Concerned about people connecting the dots between the sports blogger called Ohio’s Tate and the local Ohio State grad and sports coach who happened to have the name Tate, he did everything he could to keep the identities separate, even going so far as blocking administrators and teachers from the schools he worked at on his Ohio’s Tate X account.

“Up until the end of January, I had people that I’m very close to that had no idea,” Moore said. “What’s been crazy is the amount of people who knew who Ohio’s Tate is, and knew who Tate Moore is, and didn’t know they were the same person.”

Moore was actually offered a full-time job at Barstool after one year of blogging part-time. But he turned it down because he was happy teaching and he knew he had a talented crop of returning players at Watkins Memorial, where he coached before Granville.

“The last 4.5 years now, I’ve questioned that decision,” he said. “I love teaching, I love coaching, I love writing. But then I’m sitting here watching these guys at the Super Bowl, and I’m watching these guys make March Madness content, and I’m watching these guys get to meet really cool people and doing really cool things.”

So, when the offer came around a second time, he decided to bite the bullet.

Internet stars: What two players say about national exposure

Of course, players – particularly those who do not graduate this year – are bummed to know that they will be losing a coach who has led Granville to four consecutive district titles at the end of the season. But in the present, they are enjoying the attention that Moore is bringing them through his Barstool engagement.

“It’s been extremely fun with the team,” said sophomore point guard Delaney Varrasso. “Seeing everyone’s reactions to the games, all the comments – it’s definitely made it a lot more fun.”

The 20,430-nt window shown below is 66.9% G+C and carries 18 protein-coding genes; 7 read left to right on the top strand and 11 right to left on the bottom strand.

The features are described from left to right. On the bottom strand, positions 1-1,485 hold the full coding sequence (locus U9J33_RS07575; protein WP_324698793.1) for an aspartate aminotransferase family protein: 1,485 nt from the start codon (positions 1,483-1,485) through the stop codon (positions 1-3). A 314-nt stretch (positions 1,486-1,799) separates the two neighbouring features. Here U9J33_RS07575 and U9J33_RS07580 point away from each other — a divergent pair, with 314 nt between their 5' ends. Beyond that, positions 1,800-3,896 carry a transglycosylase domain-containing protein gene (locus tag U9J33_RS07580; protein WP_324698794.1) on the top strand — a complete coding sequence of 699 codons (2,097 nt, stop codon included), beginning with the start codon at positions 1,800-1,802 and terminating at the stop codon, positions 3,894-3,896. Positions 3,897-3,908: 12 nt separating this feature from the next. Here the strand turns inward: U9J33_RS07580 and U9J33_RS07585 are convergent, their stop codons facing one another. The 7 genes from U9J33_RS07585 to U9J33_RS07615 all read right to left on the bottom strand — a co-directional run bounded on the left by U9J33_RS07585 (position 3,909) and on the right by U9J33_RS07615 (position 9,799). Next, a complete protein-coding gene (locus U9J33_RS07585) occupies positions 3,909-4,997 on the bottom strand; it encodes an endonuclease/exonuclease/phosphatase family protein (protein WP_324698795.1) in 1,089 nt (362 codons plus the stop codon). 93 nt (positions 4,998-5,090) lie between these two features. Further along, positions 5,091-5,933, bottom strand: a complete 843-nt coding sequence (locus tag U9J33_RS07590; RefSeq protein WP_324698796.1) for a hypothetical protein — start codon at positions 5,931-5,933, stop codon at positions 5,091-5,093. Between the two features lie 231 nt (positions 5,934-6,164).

The increased exposure has also provided additional incentive for on-court execution, said Annarino, the Licking County League and District 11 Co-Player of the Year.

“It’s made our team chemistry stronger, and it’s given us more motivation to play harder and together, and to take one game at a time,” she said. “In practice, we are more focused on the details, because we want to make everything perfect.”

Moore himself has actually had conflicting feelings about one particular element of the national exposure: the “Tate’s Last Dance” shirts that Barstool has sold online and provided to the team for warm-ups.

“The ‘Tate’s Last Dance’ thing kind of rubs me the wrong way, because it’s Harper, Aliyah, Taylor, Hanah and Haley’s last dance, not mine,” he said, referencing the team’s seniors. “But if that puts us on a platform, it does.”

The district champions are now preparing for their 6 p.m. Sweet 16 duel against Bryan High School on Tuesday, March 5. Those interested in catching the action can either head to Mansfield Senior High School or join thousands across the nation following along online.

Jack Nimesheim writes for, the nonprofit news organization of Denison University’s Journalism program, which is sponsored in part by the Mellon Foundation and donationsfrom readers. Sign up for The Reporting Project newsletter here.